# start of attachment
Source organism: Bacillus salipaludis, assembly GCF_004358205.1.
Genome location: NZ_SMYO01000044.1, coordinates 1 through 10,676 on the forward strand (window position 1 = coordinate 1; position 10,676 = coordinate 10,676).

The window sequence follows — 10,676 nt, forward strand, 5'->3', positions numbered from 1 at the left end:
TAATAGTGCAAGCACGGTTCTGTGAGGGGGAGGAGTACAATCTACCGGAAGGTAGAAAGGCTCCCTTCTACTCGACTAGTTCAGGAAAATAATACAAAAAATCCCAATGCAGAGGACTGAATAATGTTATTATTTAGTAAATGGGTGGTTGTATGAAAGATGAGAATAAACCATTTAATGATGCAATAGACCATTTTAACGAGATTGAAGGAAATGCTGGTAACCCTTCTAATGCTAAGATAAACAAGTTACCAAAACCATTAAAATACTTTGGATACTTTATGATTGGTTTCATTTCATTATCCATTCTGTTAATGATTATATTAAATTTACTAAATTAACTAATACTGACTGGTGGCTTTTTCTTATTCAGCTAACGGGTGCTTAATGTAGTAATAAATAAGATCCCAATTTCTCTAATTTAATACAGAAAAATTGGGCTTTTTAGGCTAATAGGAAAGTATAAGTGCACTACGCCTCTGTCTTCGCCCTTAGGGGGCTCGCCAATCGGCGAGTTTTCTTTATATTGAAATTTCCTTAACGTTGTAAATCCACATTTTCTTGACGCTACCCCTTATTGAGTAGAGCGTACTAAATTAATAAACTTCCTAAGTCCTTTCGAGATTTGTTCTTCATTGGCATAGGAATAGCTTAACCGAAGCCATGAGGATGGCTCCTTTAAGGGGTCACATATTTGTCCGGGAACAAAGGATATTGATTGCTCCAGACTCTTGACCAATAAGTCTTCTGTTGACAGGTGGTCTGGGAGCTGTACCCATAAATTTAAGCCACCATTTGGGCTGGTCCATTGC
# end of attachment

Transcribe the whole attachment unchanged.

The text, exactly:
Source organism: Bacillus salipaludis, assembly GCF_004358205.1.
Genome location: NZ_SMYO01000044.1, coordinates 1 through 10,676 on the forward strand (window position 1 = coordinate 1; position 10,676 = coordinate 10,676).

The window sequence follows — 10,676 nt, forward strand, 5'->3', positions numbered from 1 at the left end:
TAATAGTGCAAGCACGGTTCTGTGAGGGGGAGGAGTACAATCTACCGGAAGGTAGAAAGGCTCCCTTCTACTCGACTAGTTCAGGAAAATAATACAAAAAATCCCAATGCAGAGGACTGAATAATGTTATTATTTAGTAAATGGGTGGTTGTATGAAAGATGAGAATAAACCATTTAATGATGCAATAGACCATTTTAACGAGATTGAAGGAAATGCTGGTAACCCTTCTAATGCTAAGATAAACAAGTTACCAAAACCATTAAAATACTTTGGATACTTTATGATTGGTTTCATTTCATTATCCATTCTGTTAATGATTATATTAAATTTACTAAATTAACTAATACTGACTGGTGGCTTTTTCTTATTCAGCTAACGGGTGCTTAATGTAGTAATAAATAAGATCCCAATTTCTCTAATTTAATACAGAAAAATTGGGCTTTTTAGGCTAATAGGAAAGTATAAGTGCACTACGCCTCTGTCTTCGCCCTTAGGGGGCTCGCCAATCGGCGAGTTTTCTTTATATTGAAATTTCCTTAACGTTGTAAATCCACATTTTCTTGACGCTACCCCTTATTGAGTAGAGCGTACTAAATTAATAAACTTCCTAAGTCCTTTCGAGATTTGTTCTTCATTGGCATAGGAATAGCTTAACCGAAGCCATGAGGATGGCTCCTTTAAGGGGTCACATATTTGTCCGGGAACAAAGGATATTGATTGCTCCAGACTCTTGACCAATAAGTCTTCTGTTGACAGGTGGTCTGGGAGCTGTACCCATAAATTTAAGCCACCATTTGGGCTGGTCCATTGC